“They always say that in the system he runs, he’s going to get you the ball,” Jarrett said. “Even other coaches in college, they have nothing but respect for Coach Locks.”
As impressed as Jarrett was with everything Maryland and Locksley, he still remained officially committed to LSU as National Signing Day approached. He tried to buy some time to make a decision, tweeting Monday that he wouldn’t sign a National Letter of Intent until February.
“To be honest, I think it was a lack of trust between the coaching staff at LSU and myself,” Jarrett said. “If I was going to go all the way to Louisiana, I would have to really trust those guys down there. If Coach Locks and his staff were at LSU, I probably would’ve went [there].”
When he woke up Wednesday morning, Jarrett decided to choose the group he connected with the most.
“He just knows what I feel,” Jarrett said. “It was kind of a true honor feeling between me and Coach Locks and the whole coaching staff.”
And despite the Tigers’ level of success this year — LSU is the current favorite to win the national championship — it didn’t matter to Jarrett all that much.
“I know all the hype and hoopla around the No. 1 team, but I don’t really look at that,” he said. “Because I committed before they were the No. 1 team.”
Moving from a perennial top-10 team in LSU to a program in the midst of a rebuild in Maryland may be a surprise to some, but it wasn’t an out-of-character decision for the talented pass-catcher.
When Jarrett made his decision to play high school football, he chose St. John’s, now considered a powerhouse program in the national landscape. But before he arrived, the Cadets weren’t the caliber of team they are now.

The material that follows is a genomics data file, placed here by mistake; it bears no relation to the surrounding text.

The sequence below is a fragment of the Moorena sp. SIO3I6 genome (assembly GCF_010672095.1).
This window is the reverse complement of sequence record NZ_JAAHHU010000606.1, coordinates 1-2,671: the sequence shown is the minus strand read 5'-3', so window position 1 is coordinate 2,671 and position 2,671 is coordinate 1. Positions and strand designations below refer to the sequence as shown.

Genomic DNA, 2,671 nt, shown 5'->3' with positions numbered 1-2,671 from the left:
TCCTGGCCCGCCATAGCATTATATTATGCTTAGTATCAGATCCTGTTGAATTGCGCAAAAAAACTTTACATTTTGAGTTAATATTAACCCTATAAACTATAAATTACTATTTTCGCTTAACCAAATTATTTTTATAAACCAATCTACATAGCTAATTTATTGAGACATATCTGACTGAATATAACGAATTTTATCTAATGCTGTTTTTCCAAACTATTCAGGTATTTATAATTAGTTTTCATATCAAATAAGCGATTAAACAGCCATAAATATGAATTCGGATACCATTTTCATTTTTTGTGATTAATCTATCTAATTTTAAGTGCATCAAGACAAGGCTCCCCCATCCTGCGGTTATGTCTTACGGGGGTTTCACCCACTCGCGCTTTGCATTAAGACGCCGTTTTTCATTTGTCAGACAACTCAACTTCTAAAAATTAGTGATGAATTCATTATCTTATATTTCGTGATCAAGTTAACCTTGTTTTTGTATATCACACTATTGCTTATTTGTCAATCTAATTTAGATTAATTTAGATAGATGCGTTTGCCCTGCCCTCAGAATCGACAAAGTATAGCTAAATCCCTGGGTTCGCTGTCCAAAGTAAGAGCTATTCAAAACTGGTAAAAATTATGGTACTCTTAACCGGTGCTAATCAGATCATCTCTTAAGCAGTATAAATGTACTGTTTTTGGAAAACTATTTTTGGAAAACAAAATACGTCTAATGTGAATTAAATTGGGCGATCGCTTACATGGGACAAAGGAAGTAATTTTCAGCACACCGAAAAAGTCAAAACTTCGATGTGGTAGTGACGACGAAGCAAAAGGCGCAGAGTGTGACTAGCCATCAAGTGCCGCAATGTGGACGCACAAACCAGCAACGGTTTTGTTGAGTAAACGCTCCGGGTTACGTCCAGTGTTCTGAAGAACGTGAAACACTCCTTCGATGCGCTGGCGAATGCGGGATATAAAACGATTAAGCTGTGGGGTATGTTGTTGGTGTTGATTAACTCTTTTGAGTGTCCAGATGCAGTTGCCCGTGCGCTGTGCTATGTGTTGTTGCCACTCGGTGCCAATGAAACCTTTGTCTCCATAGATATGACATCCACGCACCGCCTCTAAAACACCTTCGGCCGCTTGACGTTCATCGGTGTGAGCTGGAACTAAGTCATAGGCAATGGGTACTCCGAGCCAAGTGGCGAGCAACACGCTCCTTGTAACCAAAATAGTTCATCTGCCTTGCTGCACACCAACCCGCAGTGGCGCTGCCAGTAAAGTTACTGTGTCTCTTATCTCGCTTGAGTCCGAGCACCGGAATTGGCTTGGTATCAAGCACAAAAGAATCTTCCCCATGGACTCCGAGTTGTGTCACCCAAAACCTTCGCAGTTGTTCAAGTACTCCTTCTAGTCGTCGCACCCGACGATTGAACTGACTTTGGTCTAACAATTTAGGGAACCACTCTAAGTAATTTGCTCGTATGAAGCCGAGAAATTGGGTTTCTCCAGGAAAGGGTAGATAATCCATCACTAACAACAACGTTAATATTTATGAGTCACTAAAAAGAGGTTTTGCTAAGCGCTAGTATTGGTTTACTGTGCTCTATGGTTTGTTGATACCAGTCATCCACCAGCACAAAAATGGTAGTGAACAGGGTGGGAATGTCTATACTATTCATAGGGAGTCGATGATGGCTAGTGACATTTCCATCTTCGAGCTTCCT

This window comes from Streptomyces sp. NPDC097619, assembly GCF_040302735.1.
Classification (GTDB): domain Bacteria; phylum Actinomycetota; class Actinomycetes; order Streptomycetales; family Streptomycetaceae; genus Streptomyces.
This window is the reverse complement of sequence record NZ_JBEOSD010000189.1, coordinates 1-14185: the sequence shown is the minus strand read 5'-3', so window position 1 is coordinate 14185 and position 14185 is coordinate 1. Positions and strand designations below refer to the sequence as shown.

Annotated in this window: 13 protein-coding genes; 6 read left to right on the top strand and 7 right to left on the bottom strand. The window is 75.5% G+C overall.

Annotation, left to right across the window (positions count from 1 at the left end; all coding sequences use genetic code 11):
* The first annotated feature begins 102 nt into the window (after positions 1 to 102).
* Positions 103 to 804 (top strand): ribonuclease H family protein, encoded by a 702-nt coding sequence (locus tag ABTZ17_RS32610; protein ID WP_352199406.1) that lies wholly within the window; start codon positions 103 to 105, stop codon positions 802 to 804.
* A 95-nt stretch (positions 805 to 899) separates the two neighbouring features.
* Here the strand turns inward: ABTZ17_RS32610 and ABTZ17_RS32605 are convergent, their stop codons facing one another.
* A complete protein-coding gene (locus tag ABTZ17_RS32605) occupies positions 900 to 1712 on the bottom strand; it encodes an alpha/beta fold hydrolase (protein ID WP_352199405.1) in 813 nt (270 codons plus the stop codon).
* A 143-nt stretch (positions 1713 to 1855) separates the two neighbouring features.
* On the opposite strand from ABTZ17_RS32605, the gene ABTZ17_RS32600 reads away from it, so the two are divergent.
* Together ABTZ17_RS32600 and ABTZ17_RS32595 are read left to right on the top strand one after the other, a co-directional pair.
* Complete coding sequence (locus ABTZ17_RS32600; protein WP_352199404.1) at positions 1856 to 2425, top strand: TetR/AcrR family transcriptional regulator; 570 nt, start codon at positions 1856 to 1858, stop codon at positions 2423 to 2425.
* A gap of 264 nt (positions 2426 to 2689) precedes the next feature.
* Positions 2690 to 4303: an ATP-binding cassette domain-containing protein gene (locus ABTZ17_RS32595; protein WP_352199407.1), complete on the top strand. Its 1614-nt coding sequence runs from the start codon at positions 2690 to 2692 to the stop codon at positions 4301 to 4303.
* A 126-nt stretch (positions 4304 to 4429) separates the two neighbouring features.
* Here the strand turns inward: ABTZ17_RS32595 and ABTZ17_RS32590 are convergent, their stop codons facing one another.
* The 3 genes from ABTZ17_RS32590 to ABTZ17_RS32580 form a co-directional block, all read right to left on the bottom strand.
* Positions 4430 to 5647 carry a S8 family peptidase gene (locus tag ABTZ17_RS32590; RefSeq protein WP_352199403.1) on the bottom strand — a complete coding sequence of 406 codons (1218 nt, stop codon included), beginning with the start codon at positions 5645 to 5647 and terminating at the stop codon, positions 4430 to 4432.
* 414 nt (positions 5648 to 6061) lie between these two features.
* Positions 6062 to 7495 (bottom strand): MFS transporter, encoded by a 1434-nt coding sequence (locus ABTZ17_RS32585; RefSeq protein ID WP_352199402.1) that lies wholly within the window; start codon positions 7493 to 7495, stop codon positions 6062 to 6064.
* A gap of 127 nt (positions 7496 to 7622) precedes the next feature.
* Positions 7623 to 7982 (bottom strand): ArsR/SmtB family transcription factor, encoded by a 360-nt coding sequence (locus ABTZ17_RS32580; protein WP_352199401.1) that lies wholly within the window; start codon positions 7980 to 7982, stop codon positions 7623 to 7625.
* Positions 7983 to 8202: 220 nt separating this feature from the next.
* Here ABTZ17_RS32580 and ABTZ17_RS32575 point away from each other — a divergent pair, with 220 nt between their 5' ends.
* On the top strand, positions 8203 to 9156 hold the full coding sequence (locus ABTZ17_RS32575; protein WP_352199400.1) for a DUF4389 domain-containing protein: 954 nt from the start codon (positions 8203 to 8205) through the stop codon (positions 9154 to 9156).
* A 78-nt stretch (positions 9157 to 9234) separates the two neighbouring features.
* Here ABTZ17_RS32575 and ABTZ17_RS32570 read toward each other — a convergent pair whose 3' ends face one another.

“I think the big thing for him is he’s a kid that loves challenges. He really enjoys doing things and building,” Locksley said. “He’s not a follower by any means. You win with guys like him. ... Here’s a guy that believes in himself, that has some natural leadership abilities, the type of guys that we want to build our program with.”
Now with Jarrett in the building, he can be the face of a program potentially on the rise. He’s already on Twitter reaching out to other prospects, playing the part of recruiter to add even more value to his already sky-high stock.
“[Mike Locksley’s staff] can see the potential that if we go ahead and turn this thing around and get Maryland back to what it used to be, players are going to buy into it,” Big Ten Network analyst Howard Griffith said. “[The signing of Jarrett] to me is the biggest news of the day.”
Jarrett is ranked as the No. 2 receiver in the country per the 247Sports Composite, earning an overall grade of 0.9910. He’s Maryland’s best recruit since Diggs, who remains the highest-rated signee in program history.
Given his star status, there will likely be a lot of pressure on Jarrett from the moment he steps on campus. And while there are a lot of question marks regarding the rest of the team, Jarrett is committed to bringing everything he has to College Park.
“I can’t promise anything as a recruit [in terms of success], because I haven’t stepped on campus yet,” Jarrett said. “I just know what I’m going to do and how I’m going to give my all to the University of Maryland football team for however long I’m there.”